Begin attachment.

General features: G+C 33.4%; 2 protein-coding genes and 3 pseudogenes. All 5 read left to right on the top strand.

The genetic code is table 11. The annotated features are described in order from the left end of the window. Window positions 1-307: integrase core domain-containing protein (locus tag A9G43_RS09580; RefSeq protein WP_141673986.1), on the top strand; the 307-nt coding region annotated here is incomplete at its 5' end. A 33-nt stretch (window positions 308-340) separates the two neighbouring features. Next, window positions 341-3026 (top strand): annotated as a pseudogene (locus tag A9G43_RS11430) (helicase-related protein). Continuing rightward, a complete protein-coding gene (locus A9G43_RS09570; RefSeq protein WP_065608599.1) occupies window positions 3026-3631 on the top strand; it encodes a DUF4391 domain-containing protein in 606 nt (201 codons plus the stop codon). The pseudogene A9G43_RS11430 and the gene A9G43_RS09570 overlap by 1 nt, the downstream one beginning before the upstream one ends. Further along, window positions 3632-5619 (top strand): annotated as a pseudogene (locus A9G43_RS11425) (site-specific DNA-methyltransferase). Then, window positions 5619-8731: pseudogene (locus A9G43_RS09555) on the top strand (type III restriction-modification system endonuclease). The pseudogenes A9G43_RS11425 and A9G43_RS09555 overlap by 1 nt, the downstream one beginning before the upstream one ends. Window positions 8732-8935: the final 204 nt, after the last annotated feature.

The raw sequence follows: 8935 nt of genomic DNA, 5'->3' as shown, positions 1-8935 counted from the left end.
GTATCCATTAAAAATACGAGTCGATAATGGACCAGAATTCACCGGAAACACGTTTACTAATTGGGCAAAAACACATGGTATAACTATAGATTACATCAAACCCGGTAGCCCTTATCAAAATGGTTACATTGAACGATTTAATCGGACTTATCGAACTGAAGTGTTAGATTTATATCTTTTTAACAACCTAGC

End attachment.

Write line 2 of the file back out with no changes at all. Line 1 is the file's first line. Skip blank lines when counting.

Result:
The genetic code is table 11. The annotated features are described in order from the left end of the window. Window positions 1-307: integrase core domain-containing protein (locus tag A9G43_RS09580; RefSeq protein WP_141673986.1), on the top strand; the 307-nt coding region annotated here is incomplete at its 5' end. A 33-nt stretch (window positions 308-340) separates the two neighbouring features. Next, window positions 341-3026 (top strand): annotated as a pseudogene (locus tag A9G43_RS11430) (helicase-related protein). Continuing rightward, a complete protein-coding gene (locus A9G43_RS09570; RefSeq protein WP_065608599.1) occupies window positions 3026-3631 on the top strand; it encodes a DUF4391 domain-containing protein in 606 nt (201 codons plus the stop codon). The pseudogene A9G43_RS11430 and the gene A9G43_RS09570 overlap by 1 nt, the downstream one beginning before the upstream one ends. Further along, window positions 3632-5619 (top strand): annotated as a pseudogene (locus A9G43_RS11425) (site-specific DNA-methyltransferase). Then, window positions 5619-8731: pseudogene (locus A9G43_RS09555) on the top strand (type III restriction-modification system endonuclease). The pseudogenes A9G43_RS11425 and A9G43_RS09555 overlap by 1 nt, the downstream one beginning before the upstream one ends. Window positions 8732-8935: the final 204 nt, after the last annotated feature.